Identifying Source Populations and Genetic Structure for Savannah Elephants in Human-Dominated Landscapes and Protected Areas in the Kenya-Tanzania Borderlands

Marissa A. Ahlering, Lori S. Eggert, David Western, Anna Bond Estes, Linus Munishi, Robert Fleischer, Melissa Roberts, Jesus E. Maldonado

Research output: Contribution to journalArticle

10 Citations (Scopus)

Abstract

We investigated the genetic metapopulation structure of elephants across the trans Rift Valley region of Kenya and Tanzania, one of the remaining strongholds for savannah elephants (Loxodonata africana) in East Africa, using microsatellite and mitochondrial DNA (mtDNA) markers. We then examined this population structure to determine the source population for a recent colonization event of savannah elephants on community-owned land within the trans rift valley region. Four of the five sampled populations showed significant genetic differentiation (p<0.05) as measured with both mtDNA haplotypes and microsatellites. Only the samples from the adjacent Maasai Mara and Serengeti ecosystems showed no significant differentiation. A phylogenetic neighbour-joining tree constructed from mtDNA haplotypes detected four clades. Clade four corresponds to the F clade of previous mtDNA studies that reported to have originated in forest elephants (Loxodonta cyclotis) but to also be present in some savannah elephant populations. The split between clade four and the other three clades corresponded strongly to the geographic distribution of mtDNA haplotypes across the rift valley in the study area. Clade four was the dominant clade detected on the west side of the rift valley with rare occurrences on the east side. Finally, the strong patterns of population differentiation clearly indicated that the recent colonists to the community-owned land in Kenya came from the west side of the rift valley. Our results indicate strong female philopatry within the isolated populations of the trans rift valley region, with gene flow primarily mediated via male movements. The recent colonization event from Maasai Mara or Serengeti suggests there is hope for maintaining connectivity and population viability outside formal protected areas in the region.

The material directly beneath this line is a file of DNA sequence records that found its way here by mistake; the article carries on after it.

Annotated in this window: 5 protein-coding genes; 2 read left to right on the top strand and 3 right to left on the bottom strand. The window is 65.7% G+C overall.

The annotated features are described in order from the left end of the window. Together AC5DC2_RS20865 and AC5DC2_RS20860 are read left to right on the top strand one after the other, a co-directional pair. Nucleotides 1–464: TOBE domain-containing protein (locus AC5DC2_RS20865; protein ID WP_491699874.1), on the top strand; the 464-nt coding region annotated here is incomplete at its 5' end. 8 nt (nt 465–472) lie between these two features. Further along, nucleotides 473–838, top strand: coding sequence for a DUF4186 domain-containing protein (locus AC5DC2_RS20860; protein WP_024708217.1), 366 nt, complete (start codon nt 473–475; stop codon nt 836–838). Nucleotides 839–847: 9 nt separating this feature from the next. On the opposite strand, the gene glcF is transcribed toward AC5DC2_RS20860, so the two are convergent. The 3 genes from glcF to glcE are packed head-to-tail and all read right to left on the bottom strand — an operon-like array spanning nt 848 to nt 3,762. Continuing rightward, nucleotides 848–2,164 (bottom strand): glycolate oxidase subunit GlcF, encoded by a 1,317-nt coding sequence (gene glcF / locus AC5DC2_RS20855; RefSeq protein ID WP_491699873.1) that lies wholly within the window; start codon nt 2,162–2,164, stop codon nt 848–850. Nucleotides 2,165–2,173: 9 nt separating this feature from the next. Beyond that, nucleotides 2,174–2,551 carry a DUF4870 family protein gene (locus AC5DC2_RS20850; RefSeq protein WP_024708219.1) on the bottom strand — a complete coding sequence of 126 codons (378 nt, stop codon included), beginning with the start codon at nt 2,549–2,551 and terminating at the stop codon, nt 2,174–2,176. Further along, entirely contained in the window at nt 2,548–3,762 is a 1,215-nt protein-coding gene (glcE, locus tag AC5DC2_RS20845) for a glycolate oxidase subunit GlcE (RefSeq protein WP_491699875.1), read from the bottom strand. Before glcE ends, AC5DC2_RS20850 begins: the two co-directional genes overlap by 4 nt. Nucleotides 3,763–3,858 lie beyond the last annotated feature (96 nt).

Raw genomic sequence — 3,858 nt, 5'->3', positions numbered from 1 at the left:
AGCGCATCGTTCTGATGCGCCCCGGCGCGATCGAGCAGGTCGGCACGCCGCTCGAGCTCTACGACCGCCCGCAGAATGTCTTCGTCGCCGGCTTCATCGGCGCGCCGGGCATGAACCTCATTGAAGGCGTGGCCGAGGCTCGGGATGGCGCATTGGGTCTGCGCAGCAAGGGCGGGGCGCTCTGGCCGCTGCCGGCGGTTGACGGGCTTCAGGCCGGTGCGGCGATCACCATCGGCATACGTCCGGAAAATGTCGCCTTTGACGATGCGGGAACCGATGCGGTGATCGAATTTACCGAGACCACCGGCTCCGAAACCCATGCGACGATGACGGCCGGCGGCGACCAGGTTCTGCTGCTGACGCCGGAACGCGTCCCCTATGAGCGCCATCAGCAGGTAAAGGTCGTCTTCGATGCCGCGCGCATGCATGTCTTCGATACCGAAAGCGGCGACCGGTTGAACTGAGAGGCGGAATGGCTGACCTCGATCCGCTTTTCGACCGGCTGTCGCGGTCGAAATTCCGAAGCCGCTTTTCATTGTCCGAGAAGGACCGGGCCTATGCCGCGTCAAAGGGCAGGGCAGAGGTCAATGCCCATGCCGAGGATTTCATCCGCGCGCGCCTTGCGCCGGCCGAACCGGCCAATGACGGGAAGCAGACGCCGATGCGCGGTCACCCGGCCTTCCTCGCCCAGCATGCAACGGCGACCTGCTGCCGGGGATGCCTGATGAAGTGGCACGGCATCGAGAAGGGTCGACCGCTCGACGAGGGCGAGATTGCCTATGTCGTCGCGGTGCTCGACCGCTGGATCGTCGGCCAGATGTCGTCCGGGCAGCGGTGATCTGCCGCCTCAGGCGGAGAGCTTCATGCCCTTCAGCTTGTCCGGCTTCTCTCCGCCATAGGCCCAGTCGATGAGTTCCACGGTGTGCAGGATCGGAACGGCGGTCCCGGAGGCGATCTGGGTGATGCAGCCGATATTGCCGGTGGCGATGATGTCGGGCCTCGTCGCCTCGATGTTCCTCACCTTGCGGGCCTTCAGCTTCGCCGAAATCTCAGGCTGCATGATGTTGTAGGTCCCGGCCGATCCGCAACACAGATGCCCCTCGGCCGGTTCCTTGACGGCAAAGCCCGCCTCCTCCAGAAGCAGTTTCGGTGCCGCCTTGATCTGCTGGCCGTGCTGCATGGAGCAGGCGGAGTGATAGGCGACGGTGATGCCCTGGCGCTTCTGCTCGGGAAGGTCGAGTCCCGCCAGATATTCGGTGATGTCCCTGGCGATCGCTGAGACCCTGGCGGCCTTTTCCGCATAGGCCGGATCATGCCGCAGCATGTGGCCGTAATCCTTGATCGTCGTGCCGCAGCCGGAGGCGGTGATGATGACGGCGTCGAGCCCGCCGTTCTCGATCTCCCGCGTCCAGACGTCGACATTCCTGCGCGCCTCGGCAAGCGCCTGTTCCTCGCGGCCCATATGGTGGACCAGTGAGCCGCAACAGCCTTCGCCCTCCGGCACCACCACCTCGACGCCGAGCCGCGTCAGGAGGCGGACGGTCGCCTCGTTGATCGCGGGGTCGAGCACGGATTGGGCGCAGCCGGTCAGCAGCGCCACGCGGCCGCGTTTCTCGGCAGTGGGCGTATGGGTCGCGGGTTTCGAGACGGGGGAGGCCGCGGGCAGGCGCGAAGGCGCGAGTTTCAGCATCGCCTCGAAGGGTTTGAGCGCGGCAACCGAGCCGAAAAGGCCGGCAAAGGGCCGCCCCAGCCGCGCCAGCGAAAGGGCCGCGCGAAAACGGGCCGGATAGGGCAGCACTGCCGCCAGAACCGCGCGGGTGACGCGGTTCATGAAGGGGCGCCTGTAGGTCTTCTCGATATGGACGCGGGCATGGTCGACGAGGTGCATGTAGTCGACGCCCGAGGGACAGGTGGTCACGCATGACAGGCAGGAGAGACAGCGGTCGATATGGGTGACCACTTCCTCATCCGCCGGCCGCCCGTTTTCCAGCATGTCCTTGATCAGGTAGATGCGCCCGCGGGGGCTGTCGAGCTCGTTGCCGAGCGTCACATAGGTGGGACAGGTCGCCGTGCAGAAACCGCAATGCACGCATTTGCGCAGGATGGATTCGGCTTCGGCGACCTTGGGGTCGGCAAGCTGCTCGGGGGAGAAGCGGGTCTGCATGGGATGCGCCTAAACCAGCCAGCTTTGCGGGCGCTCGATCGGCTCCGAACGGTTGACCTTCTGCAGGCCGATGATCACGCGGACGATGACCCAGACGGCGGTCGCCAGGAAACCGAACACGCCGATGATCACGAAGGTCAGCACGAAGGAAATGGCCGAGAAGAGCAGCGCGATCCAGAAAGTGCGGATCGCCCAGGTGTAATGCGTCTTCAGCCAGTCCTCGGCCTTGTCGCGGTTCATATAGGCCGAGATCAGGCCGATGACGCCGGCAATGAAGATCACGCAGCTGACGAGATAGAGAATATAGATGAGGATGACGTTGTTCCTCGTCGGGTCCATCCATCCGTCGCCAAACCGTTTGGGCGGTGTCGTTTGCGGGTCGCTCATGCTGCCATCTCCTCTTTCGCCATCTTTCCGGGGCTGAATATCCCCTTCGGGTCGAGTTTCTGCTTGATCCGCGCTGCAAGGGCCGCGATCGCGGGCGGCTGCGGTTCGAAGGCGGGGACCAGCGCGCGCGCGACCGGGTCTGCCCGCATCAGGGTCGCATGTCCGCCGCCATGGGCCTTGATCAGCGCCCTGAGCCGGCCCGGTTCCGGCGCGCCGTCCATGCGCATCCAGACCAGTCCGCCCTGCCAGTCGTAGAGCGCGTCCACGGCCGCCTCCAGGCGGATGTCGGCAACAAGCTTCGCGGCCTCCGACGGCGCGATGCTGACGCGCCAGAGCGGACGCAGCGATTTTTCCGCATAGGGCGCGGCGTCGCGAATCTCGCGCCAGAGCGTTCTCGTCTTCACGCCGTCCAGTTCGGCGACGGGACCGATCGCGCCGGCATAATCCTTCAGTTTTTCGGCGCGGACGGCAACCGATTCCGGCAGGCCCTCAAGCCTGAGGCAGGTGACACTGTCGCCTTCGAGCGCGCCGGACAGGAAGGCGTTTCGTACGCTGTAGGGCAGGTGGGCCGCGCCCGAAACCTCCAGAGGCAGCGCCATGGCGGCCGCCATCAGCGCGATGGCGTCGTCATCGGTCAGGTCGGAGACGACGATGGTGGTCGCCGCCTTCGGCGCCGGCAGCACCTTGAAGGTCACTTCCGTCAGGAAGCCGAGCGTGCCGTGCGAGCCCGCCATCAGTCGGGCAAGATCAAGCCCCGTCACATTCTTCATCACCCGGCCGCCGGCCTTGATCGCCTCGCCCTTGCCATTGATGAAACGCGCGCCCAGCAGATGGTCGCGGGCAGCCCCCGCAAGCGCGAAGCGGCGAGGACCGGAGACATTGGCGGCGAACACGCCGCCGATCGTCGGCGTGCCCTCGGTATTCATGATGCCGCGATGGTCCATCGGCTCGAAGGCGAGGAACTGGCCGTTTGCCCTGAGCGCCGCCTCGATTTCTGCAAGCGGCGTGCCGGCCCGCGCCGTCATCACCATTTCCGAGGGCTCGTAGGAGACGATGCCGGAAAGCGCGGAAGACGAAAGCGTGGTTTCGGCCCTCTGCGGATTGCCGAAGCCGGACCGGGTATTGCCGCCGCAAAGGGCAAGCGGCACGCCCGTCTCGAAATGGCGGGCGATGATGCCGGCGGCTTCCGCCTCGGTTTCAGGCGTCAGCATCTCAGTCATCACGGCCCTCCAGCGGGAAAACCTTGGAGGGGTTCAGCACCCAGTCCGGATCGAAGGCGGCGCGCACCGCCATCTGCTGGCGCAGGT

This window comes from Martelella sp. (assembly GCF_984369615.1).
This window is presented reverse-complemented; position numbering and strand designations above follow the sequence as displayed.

Original languageEnglish (US)
Article numbere52288
JournalPloS one
Volume7
Issue number12
DOIs
StatePublished - Dec 29 2012

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Tanzania
Genetic Structures
Kenya
Population Genetics
Elephantidae
Mitochondrial DNA
savannas
conservation areas
valleys
mitochondrial DNA
Population
haplotypes
Haplotypes
Microsatellite Repeats
Loxodonta
microsatellite repeats
Joining
Ecosystems
Eastern Africa
philopatry

All Science Journal Classification (ASJC) codes

  • Biochemistry, Genetics and Molecular Biology(all)
  • Agricultural and Biological Sciences(all)

Cite this

Ahlering, Marissa A. ; Eggert, Lori S. ; Western, David ; Estes, Anna Bond ; Munishi, Linus ; Fleischer, Robert ; Roberts, Melissa ; Maldonado, Jesus E. / Identifying Source Populations and Genetic Structure for Savannah Elephants in Human-Dominated Landscapes and Protected Areas in the Kenya-Tanzania Borderlands. In: PloS one. 2012 ; Vol. 7, No. 12.
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Identifying Source Populations and Genetic Structure for Savannah Elephants in Human-Dominated Landscapes and Protected Areas in the Kenya-Tanzania Borderlands. / Ahlering, Marissa A.; Eggert, Lori S.; Western, David; Estes, Anna Bond; Munishi, Linus; Fleischer, Robert; Roberts, Melissa; Maldonado, Jesus E.

In: PloS one, Vol. 7, No. 12, e52288, 29.12.2012.

Research output: Contribution to journalArticle

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